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RE: RDF and CSS - was last calls for css3-background, css3-fonts, css21

From: Lisa Seeman <seeman@netvision.net.il>
Date: Sun, 04 Aug 2002 06:21:32 -0700
To: wai-xtech@w3.org
Message-id: <000f01c23bb9$dc2adba0$7200000a@patirsrv.patir.com>

 I will try to rexplain what I was thinking.

My problem was that presention , for the most part, has content.
The content may be "this is emphasised" or "you can trust this", or who
knows what, but it is content. That content is lost with overriding user
style sheets.

A strong example of this is background grafics which may even  have text in.

Now, one way to deal with this would be to add discripitve atributes to all
CSS elements, and emphasis levels and similar fun stuff. In other words a
way to extract the content from the presentation.

If we could do it in RDF that would be cooler. We leave CSS alone and say:
this class, from this CSS file, has an emphasis level of "extremely
 This class, from this CSS file, has an  association of "trustworthy"
This class, from this CSS file, has an  association of "urgent/dangerous"

Now visually "urgent" may be rendered in red. but in a black and white
rendering it may have a box around it, in aural it may be louder. - up to
the user.

Alternatively, when linking a document to a CSS file we could also link it
to the RDF that explains or gives meaning to the CSS classes as used and
quoted by the document.

ok hear is the one that was confusing :
This class (td.header for example), from this CSS file, is similar in our
data model to a  "H1 from XHTML"
In other words, give Peaple an elegant way out of their misuse of  XHTML and
phudo classes

I am not an "RDF person" (although you probably could describe me in lots of
conflicting RDF definitions)
But I am guessing that may be an elegant solution to a voice but none the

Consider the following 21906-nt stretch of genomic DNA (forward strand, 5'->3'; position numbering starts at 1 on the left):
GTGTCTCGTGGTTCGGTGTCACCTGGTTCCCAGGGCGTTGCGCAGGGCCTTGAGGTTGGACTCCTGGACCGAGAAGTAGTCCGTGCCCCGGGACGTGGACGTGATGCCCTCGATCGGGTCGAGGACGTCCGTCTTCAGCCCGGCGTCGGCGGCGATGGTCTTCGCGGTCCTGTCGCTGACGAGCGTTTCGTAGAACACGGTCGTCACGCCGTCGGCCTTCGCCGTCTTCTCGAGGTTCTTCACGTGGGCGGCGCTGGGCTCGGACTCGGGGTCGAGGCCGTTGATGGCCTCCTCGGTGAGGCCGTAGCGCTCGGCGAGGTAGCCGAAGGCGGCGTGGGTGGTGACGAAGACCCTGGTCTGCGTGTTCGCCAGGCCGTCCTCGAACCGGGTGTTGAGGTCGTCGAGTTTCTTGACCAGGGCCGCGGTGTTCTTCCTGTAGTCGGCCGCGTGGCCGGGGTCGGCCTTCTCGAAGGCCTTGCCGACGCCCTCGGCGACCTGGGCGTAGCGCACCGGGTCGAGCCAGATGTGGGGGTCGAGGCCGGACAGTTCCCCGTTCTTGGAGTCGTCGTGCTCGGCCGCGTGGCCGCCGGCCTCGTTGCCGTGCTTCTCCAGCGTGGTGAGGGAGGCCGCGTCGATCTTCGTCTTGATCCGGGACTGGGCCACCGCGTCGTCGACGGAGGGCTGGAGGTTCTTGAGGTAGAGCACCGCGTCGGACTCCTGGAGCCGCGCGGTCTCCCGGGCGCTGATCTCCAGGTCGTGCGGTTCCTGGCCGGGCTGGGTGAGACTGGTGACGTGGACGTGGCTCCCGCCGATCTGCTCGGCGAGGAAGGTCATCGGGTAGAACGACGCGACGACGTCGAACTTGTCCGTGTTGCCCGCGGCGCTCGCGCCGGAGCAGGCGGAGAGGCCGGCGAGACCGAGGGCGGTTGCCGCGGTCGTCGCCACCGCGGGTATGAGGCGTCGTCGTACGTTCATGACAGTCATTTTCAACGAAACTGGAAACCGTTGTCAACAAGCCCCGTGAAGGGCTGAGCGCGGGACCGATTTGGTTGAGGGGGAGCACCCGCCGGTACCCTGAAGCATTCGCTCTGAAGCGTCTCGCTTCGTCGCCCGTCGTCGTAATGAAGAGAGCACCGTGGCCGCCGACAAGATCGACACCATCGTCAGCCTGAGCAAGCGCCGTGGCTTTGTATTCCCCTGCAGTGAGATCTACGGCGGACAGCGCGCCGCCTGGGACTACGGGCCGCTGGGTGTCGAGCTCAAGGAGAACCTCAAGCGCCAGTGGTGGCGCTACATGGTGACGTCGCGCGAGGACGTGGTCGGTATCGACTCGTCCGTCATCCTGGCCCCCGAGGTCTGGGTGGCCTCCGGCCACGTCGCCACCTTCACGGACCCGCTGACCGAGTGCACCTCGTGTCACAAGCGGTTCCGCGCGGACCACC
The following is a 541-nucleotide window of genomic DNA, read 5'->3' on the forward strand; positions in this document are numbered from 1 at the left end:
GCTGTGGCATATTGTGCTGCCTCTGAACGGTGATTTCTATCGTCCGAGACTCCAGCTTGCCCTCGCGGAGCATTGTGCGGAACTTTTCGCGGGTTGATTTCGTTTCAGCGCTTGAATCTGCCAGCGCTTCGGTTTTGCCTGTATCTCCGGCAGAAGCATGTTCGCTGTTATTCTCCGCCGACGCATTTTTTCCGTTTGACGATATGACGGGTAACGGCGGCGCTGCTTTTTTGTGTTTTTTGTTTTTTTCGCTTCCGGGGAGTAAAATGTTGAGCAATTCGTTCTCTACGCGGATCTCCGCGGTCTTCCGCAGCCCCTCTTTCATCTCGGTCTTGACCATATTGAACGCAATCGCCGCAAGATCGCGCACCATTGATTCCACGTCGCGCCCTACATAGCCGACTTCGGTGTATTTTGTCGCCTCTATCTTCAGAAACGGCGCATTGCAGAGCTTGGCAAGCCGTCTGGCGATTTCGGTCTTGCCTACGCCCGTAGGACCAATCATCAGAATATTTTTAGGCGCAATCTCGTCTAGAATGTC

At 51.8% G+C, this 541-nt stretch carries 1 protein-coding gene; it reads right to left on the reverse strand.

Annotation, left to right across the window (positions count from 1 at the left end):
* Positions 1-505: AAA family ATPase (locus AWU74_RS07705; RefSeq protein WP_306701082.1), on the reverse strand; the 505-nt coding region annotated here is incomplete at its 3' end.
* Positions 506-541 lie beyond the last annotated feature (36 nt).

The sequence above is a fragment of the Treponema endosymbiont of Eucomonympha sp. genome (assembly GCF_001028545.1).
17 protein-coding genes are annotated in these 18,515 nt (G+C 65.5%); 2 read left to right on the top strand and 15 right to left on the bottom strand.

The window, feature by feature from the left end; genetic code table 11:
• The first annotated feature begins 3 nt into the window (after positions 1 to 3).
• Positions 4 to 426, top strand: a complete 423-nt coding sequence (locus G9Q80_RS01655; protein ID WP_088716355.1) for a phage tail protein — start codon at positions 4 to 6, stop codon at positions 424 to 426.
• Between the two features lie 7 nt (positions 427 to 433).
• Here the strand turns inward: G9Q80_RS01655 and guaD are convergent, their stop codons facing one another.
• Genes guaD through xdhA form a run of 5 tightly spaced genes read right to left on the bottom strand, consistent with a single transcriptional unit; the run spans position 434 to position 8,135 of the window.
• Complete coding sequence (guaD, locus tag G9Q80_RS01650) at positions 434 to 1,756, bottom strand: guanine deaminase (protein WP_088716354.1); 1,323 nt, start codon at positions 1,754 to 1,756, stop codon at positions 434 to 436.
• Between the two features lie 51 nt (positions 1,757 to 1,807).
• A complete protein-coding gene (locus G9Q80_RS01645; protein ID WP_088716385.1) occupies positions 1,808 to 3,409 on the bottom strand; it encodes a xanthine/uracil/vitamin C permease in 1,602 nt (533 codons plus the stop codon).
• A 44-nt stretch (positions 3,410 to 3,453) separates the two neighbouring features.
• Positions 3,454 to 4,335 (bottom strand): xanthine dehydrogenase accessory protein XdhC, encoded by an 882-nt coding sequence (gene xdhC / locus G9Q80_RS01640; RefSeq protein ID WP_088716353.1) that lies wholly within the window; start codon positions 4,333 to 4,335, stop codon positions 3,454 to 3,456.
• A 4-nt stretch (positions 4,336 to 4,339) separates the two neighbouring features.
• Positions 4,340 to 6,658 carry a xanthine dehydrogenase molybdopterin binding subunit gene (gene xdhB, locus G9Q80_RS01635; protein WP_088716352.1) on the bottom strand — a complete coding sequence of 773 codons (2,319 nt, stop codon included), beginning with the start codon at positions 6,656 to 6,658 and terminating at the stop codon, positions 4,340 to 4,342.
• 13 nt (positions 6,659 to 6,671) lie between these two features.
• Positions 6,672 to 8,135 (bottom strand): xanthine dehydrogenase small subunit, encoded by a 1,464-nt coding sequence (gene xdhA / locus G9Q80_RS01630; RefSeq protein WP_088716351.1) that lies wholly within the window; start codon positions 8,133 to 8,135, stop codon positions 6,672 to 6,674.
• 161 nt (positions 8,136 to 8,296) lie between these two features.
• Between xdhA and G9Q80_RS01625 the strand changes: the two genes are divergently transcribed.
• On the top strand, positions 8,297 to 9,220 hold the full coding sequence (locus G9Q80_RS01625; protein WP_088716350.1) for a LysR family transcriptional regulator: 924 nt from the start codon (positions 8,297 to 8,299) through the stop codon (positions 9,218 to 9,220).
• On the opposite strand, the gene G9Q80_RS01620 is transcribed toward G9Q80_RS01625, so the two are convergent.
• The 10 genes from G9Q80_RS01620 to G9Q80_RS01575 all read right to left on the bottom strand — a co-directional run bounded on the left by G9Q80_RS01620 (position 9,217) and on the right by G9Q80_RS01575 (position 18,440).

less real problem.

All the best,

Lisa Seeman

UnBounded Access

Widen the World Web


-----Original Message-----
From: wai-xtech-request@w3.org [mailto:wai-xtech-request@w3.org]On
Behalf Of Sean B. Palmer
Sent: Thursday, August 01, 2002 11:01 AM
To: wai-xtech@w3.org; Al Gilman
Subject: Re: RDF and CSS - was last calls for css3-background,
css3-fonts, css21

> I believe that the leading-candidate method of applying the RDF which
> associates a description of the background is not by reference via
> CSS path into the CSS at all but by the URI of the first-class web
> object that the CSS processor binds as background to some base-language
> element.

Yep; I was thinking about applying the RDF solution more broadly, i.e. by
extending it to annotate other bits of style (why I chose this background
color: what it means, where I derived the style from, what date I updated
this particular rule, why this bit doesn't work in a particular browser,
etc.). In doing so, and because I'm a metahead and forgot to KIS (S!), I
forgot about just talking about a particular image being used as a
background. I guess that the "background-longdesc" property could easily
point off to some XML/RDF as much as it could point to some further HTML.

> > As for "associate td.header with a standard  h2", I'm not 100%
> > sure what you mean, but I think you're in the realm of CSS
> > pre-processing.
> Pre-processing, but not necessarily CSS pre-processing.
> Perhaps XSLT pre-processing.  One application is to generate a new
> base-language syntax tree for an NN4-compatible view of the page.
> I don't believe that CSS will do that for you.

You'd have to run the majority of pages through Tidy before you could do
anything with XSLT, of course. I'm still not quite sure what Lisa (or you)
mean, to be quite honest. Most of the problems in NN4's display of HTML+CSS
is in the CSS engine's inability to do anything correctly. Changing the
HTML structure is not going to fix it, unless you take out all of the class
hooks or something.

I was thinking that she means "using the browser's built in h2 style for
all td.header selected elements", which would go beyond simple
pre-processing, in fact, requiring knowledge of the browser's built in
style sheet.

Kindest Regards,
Sean B. Palmer
@prefix : <http://purl.org/net/swn#> .
:Sean :homepage <http://purl.org/net/sbp/> .
Received on Sunday, 4 August 2002 08:23:05 UTC

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